Archives for June 2011

Plant Collectors Still Search the World for Exotic Plants

Just finished reading a new book that I could not put down. I know you hear that often, but this book, For All the Tea in China, kept me interested from the start.

The Palm House, built from 1844-48, at Kew Garden in London.

The author Sarah Rose traces the  mid nineteenth century journey of English plant collector  Robert Fortune into China to bring back tea plants that would grow in India and thus compete with the Chinese tea market.

Rose mentioned that Fortune visited Kew Garden in London, the center of botanical research for the “entire world” as she puts it. She writes: “Fortune steps up to a great greenhouse, the Palm House, gloriously situated on a hill.”

When visiting London a couple of summers ago, it was important that I  see the Palm House at Kew. Its shiny structure overpowers you as you approach it.  How impressive it must been in the nineteenth century when greenhouses and conservatories were only available to the wealthy until finally the price of glass fell.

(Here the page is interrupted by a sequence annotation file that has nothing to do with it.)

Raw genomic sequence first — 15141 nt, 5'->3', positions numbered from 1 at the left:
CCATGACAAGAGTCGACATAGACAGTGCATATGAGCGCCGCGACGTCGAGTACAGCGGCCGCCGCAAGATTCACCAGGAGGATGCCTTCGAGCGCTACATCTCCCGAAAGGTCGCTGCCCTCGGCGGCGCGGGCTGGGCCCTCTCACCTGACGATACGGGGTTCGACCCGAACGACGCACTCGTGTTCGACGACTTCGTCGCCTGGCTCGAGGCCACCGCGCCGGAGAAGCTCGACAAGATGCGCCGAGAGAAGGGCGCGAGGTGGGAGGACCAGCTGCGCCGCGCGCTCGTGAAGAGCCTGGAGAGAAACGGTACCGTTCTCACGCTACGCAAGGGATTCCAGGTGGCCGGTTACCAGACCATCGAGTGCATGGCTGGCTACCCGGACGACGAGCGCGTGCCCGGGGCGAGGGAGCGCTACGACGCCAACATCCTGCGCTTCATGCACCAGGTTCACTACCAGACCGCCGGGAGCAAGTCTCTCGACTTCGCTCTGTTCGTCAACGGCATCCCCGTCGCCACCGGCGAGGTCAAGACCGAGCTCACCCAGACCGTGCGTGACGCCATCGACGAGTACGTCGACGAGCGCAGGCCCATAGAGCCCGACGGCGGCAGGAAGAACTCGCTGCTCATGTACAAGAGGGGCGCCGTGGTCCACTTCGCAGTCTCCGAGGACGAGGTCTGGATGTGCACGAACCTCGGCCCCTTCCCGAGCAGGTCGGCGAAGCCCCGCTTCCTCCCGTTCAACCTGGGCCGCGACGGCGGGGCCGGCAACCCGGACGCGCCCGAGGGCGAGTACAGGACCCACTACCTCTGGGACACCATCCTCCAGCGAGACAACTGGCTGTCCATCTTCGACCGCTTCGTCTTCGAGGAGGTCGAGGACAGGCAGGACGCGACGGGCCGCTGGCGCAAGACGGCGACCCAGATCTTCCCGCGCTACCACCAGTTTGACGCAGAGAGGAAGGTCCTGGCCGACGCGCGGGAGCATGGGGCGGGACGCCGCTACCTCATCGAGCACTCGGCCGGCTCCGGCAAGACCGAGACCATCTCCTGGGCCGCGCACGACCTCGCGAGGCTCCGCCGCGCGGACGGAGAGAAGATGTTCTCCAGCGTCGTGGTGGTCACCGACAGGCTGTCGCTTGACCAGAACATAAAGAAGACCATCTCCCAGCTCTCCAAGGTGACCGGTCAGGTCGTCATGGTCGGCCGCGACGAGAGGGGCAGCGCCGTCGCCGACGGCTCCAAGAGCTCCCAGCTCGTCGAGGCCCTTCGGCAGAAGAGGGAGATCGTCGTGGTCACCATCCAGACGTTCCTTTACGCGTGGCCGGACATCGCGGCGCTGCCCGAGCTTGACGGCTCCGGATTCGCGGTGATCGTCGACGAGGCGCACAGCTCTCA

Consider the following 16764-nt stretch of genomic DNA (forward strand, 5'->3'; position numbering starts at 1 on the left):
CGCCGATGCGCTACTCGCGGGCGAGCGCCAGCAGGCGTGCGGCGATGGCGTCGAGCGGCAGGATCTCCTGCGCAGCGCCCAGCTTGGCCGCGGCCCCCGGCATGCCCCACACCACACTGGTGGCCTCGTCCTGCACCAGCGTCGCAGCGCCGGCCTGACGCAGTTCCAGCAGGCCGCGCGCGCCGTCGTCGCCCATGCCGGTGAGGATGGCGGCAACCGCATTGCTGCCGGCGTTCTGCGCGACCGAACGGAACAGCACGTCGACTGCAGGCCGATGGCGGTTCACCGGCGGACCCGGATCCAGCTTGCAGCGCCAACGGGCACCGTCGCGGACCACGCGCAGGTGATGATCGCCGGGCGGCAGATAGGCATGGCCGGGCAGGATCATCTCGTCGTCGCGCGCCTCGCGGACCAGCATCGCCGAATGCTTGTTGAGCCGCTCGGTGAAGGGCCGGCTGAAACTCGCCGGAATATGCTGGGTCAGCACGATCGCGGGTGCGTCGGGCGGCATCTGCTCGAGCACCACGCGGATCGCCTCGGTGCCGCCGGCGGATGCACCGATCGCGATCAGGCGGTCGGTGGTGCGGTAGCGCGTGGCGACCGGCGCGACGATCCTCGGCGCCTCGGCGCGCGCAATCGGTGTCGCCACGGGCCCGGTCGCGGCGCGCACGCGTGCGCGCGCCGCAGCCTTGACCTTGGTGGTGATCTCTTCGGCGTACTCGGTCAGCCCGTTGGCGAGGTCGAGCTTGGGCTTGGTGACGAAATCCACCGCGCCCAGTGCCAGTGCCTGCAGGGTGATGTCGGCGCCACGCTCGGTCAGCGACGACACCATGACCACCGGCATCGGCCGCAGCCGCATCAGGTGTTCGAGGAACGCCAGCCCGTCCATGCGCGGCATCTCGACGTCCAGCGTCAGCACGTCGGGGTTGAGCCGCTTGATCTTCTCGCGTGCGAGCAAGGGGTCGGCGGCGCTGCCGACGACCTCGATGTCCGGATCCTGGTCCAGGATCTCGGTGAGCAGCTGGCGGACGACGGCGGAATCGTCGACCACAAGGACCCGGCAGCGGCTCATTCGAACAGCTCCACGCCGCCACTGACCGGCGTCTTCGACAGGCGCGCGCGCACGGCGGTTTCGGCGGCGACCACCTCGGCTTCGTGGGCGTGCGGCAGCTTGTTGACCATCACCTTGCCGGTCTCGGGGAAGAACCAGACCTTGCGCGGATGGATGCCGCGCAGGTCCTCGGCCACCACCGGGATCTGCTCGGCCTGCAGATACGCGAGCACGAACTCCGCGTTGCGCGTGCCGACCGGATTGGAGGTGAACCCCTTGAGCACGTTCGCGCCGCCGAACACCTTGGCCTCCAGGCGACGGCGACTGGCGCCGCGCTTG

Plant collectors, like Fortune, represented horticultural institutions like Kew and the Royal Horticultural Society in their quest for the newest plant varieties for the English garden.  At Kew the plants would find a home in the new Palm House.

In many cases plants like the weigela which Fortune brought back from China in the 1840s eventually became part of the English garden palette.

Nineteenth century American seed companies and nurseries would later list the plant as a garden favorite, and so American gardens would plant it just as the English had earlier.

Rose writes: “Fortune popularised a remarkable variety of flora in the wake of his Chinese travels.” His “discoveries” included the bleeding heart, the white wisteria, twelve species of rhododendron, and the chrysanthemum.

We now know that  when plants from other habitats become part of a new environment, there may be no natural predators or competitors.  The result is that they can overrun the local landscape.